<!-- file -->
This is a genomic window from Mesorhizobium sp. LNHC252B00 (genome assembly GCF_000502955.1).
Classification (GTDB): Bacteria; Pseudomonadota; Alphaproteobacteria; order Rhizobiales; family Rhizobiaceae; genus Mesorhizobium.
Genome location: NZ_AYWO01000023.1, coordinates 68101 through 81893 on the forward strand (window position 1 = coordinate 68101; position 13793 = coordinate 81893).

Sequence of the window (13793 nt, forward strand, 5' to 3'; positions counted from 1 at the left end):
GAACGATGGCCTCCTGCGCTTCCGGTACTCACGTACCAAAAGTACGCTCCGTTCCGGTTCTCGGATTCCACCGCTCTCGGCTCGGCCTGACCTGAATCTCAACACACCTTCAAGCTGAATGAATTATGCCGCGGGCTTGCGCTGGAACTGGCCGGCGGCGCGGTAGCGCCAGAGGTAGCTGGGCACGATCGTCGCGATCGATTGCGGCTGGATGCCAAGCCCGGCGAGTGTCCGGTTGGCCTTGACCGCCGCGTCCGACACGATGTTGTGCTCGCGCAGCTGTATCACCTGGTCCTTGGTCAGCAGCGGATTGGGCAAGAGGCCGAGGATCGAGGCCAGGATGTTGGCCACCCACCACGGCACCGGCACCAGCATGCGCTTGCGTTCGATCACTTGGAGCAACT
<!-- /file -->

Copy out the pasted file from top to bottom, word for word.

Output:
This is a genomic window from Mesorhizobium sp. LNHC252B00 (genome assembly GCF_000502955.1).
Classification (GTDB): Bacteria; Pseudomonadota; Alphaproteobacteria; order Rhizobiales; family Rhizobiaceae; genus Mesorhizobium.
Genome location: NZ_AYWO01000023.1, coordinates 68101 through 81893 on the forward strand (window position 1 = coordinate 68101; position 13793 = coordinate 81893).

Sequence of the window (13793 nt, forward strand, 5' to 3'; positions counted from 1 at the left end):
GAACGATGGCCTCCTGCGCTTCCGGTACTCACGTACCAAAAGTACGCTCCGTTCCGGTTCTCGGATTCCACCGCTCTCGGCTCGGCCTGACCTGAATCTCAACACACCTTCAAGCTGAATGAATTATGCCGCGGGCTTGCGCTGGAACTGGCCGGCGGCGCGGTAGCGCCAGAGGTAGCTGGGCACGATCGTCGCGATCGATTGCGGCTGGATGCCAAGCCCGGCGAGTGTCCGGTTGGCCTTGACCGCCGCGTCCGACACGATGTTGTGCTCGCGCAGCTGTATCACCTGGTCCTTGGTCAGCAGCGGATTGGGCAAGAGGCCGAGGATCGAGGCCAGGATGTTGGCCACCCACCACGGCACCGGCACCAGCATGCGCTTGCGTTCGATCACTTGGAGCAACT